An Ironman Triathlon consists of a 2.4-mile ocean swim, a 112-mile bike ride, and a 26.2-mile run. For most people, the prospect of completing just one of those three stages probably seems intimidating. The idea of completing all of them, and in under seventeen hours no less, just seems impossible.
But, as Kate Santich describes, Chris Nikic is no ordinary person.
On Sunday, November 8, 2020, Nikic became the first person with Down syndrome to complete the race, crossing the finish line in 16 hours, 46 minutes, and 9 seconds.
As he stated after the race was over, “The doctors and experts said I couldn’t do anything. So I said, ‘Doctor! Experts! You need to stop doing this to me. You’re wrong!'”
His father, Nik, echoed those sentiments: “From the time he was born, we were told by everyone that he’d never do anything or amount to anything or be able to accomplish anything [beyond] being able to tie his own shoes. And we believed them for the longest time.”
Much of their lives in the years since, however, has been dedicated to proving them wrong.
One of the more important steps in that journey came when Nik gave his son a piece of paper and asked that he write down his goals for life. Chris responded that he wants his own house, his own car, and to marry “a smokin’ hot blonde from Minnesota like my mom.”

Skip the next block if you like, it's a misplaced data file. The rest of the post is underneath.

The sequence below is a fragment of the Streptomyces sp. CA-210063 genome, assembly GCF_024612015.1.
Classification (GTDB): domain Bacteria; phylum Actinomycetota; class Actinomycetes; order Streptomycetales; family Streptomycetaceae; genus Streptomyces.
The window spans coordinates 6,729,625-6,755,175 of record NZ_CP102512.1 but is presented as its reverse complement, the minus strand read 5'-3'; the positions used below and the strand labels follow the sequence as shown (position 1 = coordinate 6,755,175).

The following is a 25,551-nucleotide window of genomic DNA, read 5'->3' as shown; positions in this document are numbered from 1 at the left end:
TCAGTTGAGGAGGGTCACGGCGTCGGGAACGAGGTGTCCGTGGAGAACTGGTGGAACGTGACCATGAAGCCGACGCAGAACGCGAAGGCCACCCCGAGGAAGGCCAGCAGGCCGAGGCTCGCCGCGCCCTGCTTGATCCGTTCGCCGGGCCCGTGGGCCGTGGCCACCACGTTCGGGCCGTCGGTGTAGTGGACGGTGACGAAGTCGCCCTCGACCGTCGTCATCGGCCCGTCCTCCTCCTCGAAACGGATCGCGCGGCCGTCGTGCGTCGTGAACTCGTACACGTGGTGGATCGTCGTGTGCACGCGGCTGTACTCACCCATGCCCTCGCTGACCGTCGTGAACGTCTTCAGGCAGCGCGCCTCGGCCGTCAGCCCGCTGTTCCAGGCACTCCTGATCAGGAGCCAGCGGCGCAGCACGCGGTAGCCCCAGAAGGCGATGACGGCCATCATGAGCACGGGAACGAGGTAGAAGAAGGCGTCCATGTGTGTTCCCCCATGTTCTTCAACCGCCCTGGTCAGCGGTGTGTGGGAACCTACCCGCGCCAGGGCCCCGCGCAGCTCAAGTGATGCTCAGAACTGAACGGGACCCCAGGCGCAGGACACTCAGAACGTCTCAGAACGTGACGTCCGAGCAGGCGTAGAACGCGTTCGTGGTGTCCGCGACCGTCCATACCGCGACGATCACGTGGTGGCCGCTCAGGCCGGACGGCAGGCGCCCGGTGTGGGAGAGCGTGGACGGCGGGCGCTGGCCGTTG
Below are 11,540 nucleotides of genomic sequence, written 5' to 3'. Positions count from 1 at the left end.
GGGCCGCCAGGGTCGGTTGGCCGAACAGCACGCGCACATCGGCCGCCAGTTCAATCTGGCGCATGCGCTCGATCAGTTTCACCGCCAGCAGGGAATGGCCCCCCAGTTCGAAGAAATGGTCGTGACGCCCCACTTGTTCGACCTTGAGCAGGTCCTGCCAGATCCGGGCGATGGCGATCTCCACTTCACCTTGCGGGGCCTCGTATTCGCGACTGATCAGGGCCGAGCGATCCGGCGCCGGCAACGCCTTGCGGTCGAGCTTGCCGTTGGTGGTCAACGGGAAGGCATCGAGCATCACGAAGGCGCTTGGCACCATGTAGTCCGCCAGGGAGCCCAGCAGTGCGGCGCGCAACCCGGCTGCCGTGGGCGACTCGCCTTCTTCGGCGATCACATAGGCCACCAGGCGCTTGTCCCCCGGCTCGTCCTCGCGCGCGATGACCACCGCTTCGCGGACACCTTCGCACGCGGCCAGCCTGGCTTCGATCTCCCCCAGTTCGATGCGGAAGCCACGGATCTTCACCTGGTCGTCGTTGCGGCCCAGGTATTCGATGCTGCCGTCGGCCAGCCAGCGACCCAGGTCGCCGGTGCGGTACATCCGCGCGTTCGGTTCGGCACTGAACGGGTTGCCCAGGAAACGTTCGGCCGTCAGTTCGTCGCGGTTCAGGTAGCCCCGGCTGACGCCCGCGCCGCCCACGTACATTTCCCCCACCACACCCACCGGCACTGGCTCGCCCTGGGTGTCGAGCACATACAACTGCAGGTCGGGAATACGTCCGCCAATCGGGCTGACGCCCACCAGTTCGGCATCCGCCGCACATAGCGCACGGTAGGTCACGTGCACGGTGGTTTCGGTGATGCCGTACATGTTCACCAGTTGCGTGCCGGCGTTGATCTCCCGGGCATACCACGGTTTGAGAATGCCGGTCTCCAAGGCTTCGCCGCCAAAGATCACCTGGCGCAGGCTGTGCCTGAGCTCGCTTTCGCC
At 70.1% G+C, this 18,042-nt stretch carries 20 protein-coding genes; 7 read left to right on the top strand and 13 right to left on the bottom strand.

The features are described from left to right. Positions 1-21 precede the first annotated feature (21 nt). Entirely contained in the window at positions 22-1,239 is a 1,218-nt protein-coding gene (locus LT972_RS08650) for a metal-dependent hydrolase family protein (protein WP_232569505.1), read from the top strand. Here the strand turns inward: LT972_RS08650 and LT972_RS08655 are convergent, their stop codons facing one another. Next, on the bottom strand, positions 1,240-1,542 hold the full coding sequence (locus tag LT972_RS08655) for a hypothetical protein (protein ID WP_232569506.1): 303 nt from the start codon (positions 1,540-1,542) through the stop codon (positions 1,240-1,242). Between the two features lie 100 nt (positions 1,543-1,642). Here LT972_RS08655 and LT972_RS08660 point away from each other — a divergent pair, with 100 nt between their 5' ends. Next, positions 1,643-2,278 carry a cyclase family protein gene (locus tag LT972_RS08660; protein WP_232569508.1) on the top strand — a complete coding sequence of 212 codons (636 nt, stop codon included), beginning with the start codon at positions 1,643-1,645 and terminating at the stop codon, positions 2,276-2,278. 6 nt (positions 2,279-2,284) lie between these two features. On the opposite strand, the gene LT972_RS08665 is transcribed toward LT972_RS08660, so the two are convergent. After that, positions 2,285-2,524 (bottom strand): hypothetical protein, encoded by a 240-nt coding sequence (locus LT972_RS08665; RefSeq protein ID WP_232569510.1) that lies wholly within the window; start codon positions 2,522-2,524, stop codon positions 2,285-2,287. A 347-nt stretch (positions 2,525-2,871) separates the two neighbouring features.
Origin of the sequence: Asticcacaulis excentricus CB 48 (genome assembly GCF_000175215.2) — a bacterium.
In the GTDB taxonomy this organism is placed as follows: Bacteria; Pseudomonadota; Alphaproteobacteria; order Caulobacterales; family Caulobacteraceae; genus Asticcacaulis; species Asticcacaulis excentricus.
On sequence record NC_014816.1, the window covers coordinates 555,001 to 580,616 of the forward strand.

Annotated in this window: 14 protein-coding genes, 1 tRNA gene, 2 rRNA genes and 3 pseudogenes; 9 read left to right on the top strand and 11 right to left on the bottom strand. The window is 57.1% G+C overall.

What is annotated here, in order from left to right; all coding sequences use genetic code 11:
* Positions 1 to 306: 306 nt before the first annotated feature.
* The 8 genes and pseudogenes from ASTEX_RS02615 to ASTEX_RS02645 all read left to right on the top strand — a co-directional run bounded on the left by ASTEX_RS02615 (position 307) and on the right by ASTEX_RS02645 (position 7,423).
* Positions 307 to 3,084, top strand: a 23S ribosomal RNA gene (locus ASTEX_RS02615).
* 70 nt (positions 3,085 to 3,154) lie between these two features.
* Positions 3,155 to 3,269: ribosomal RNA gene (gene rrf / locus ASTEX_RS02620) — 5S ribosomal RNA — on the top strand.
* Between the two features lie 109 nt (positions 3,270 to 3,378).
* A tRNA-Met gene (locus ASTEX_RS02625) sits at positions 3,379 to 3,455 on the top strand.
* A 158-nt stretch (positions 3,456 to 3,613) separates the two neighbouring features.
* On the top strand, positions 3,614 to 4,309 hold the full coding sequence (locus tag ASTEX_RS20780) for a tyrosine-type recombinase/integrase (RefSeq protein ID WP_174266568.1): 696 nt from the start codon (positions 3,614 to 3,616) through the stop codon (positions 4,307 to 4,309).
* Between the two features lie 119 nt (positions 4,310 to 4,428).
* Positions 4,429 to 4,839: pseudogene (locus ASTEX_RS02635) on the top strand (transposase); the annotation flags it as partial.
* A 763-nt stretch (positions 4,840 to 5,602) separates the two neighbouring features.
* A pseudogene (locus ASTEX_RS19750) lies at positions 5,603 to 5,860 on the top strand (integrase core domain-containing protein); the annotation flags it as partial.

Chris’ training for the Ironman has been a crucial part of that process in that it helped him learn to set daily goals and push himself incrementally to achieve them.
As one might expect, the path was far from easy, and Chris’ condition made learning to ride a bike especially difficult. But he persevered through it all. With the help of people like Dan Grieb, an Ironman veteran with whom the Special Olympics connected Chris, Nikic achieved his goal and inspired countless others to accomplish their own.
While Nik is an understandably proud father, he finds the most joy in the sense of community Chris has been able to find as a result of the process.
As Nik describes, “Kids with Down syndrome, typically, when they graduate from high school, they start living a life of isolation . . . But Chris now trains six, seven days a week with friends. He goes and meets them at the lake, he goes to the track and runs with them . . . and they invite him to their homes. The greatest gift that Chris has gotten in all this is the gift of belonging.”
Give the gift of belonging
While we may never complete a triathlon, all of us have the capacity to offer that “gift of belonging” to others.
Although such a gift may look different during a pandemic, it’s seldom been more important or more needed.
Being part of God’s family is one of the most common illustrations used in the New Testament to express what it means to be a Christian (John 1:12–13). When we share the gospel with others, we are also sharing the opportunity to have a sense of belonging that stretches around the world and across human existence.
But the message that you can be part of God’s family will ring hollow if God’s family doesn’t look like a place people want to be.
So, as we prepare to go through the day, let’s make it a point to model the character of Christ in our interactions with others and to be as welcoming to them as God has been to us.
That’s a goal all of us can achieve today.